As the polls closed in Wyoming, the focus over Rep. Liz Cheney became not whether she would win the Republican primary for Wyoming's sole congressional seat, but by how much she would lose. And that loss was colossal. On this episode of The New Abnormal, hosts Molly Jong-Fast and Andy Levy discuss whether the left loves Cheney and why she has no chance at becoming president.
"I mean, look, she lost her job. She did it to take down Trump. I feel a little bit like her father created this world in which Trump could win a general [election]," Jong-Fast says. "Now she says it's gone too far. I wish more Republicans had done it, but I'll never vote for her."
Levy agrees, adding that the left is not in love with Cheney and "anyone who says that is being absurd." Also absurd, he says, is the notion that she will run for president.
While Cheney said this week it's "something that I am thinking about," a potential presidential run "is the most insane thing I've ever heard, because she has literally no path to the presidency," Levy says.
"You can admire someone for doing something right and think that they're completely wrong and bad all of the other times. She got one thing right and it happens to be a big thing.
"She's not a civility icon. She's a person who is wrong on 99.9 percent of the issues facing the country and the world. It just so happens that the 0.1 percent that she's right about turned out to be a very important thing. And it's bad that she lost for that one reason."
Then, Jeet Heer, a national affairs correspondent for The Nation magazine and host of the Time of Monsters podcast, joins the discussion to explain why he thinks we need more Republicans like Cheney.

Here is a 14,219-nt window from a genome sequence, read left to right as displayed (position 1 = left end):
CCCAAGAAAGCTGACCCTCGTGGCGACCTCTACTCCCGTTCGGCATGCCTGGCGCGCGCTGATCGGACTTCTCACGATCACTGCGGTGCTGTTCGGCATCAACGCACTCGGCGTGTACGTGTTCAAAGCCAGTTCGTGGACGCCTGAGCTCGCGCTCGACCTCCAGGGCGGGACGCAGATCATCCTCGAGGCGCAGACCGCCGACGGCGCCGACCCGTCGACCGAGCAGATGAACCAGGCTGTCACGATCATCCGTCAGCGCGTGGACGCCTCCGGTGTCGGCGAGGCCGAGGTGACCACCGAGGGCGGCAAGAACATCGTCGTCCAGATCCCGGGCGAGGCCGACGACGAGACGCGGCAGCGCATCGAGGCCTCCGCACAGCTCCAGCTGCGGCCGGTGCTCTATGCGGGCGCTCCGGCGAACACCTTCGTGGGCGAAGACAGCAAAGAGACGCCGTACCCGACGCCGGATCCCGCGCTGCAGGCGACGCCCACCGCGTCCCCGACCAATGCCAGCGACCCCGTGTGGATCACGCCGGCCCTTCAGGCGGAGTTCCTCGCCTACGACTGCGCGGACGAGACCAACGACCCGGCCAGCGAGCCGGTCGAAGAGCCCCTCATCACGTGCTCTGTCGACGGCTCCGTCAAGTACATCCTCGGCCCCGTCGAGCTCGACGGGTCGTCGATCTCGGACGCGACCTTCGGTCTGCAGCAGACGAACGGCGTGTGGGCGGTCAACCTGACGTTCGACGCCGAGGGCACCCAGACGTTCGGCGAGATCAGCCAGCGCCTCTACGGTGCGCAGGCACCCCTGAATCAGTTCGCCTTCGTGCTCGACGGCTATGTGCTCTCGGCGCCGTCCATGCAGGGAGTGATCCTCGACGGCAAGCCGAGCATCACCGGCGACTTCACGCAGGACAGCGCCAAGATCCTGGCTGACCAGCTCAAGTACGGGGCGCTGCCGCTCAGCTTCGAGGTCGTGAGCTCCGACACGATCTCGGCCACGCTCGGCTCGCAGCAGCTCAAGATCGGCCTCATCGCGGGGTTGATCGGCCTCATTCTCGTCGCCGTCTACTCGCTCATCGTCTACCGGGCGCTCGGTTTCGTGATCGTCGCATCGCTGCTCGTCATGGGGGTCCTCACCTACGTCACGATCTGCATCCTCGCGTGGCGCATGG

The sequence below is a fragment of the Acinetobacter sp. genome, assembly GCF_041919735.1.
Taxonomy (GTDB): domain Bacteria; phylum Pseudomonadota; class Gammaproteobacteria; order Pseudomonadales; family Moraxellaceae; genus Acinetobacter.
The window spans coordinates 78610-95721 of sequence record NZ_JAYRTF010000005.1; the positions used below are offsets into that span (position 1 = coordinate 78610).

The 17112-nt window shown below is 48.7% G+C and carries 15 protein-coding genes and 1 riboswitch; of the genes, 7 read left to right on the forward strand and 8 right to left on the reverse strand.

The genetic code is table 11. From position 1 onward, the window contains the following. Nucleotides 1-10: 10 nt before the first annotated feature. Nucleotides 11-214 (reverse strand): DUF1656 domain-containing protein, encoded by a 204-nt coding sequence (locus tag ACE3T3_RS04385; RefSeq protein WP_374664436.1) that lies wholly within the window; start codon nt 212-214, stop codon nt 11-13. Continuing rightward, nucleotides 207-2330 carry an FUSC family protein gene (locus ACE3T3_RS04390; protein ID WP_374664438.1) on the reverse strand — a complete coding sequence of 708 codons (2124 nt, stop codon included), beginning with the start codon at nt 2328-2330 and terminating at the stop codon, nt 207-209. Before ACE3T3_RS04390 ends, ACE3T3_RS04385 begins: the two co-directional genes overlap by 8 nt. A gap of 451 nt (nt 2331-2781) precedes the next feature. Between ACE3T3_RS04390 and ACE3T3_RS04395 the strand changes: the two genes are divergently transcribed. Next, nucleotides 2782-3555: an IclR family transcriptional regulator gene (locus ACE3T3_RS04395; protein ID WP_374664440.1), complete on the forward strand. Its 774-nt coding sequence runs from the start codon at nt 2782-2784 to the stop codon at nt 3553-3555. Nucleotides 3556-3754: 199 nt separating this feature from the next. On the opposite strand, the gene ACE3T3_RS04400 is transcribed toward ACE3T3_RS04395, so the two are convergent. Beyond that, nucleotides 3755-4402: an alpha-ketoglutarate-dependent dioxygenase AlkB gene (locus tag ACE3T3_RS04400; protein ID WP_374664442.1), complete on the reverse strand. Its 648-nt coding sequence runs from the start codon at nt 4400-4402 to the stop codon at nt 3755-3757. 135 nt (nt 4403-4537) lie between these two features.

"We actually want a Republican Party that plays within the rules of democracy. And I think the big takeaway is that we're actually going to have fewer Liz Cheneys in the future.
"It's also the case that the people who go against Trump, they either lose or they take early retirement. And you do the math. Where does that lead?
"I do think it's a personally courageous decision and she knew she was putting her political future totally at risk. But I think that the main thing to recognize is that the principles Cheney stands for don't really have much of a future in the Republican Party."
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Also, Cristina Tzintzun Ramirez, executive director of NextGen America, the country's largest organization mobilizing young voters, discusses how she's inspiring the next generation to get involved.
"Last election, we helped get out 1 in 9 young people that turned out to the polls, and we try and organize and mobilize young progressives to turn out, to transform American politics on the issues that matter to young people.
"For us, it's not just about a party or a single politician. It's really getting candidates to respond to the needs of young people. And most young people are overwhelmingly progressive.
"There are more young people that are progressives online that have huge megaphones and that look at Gen Z for change. There are ways we can do it. We just have to be smarter, more well-organized, and also think long-term about building up voices.
"This is the other thing that we have to do, we have to invest in building up young, diverse, progressive voices. And some people need to understand that that's really critical, to invest in versus trying to control the message that young people receive."
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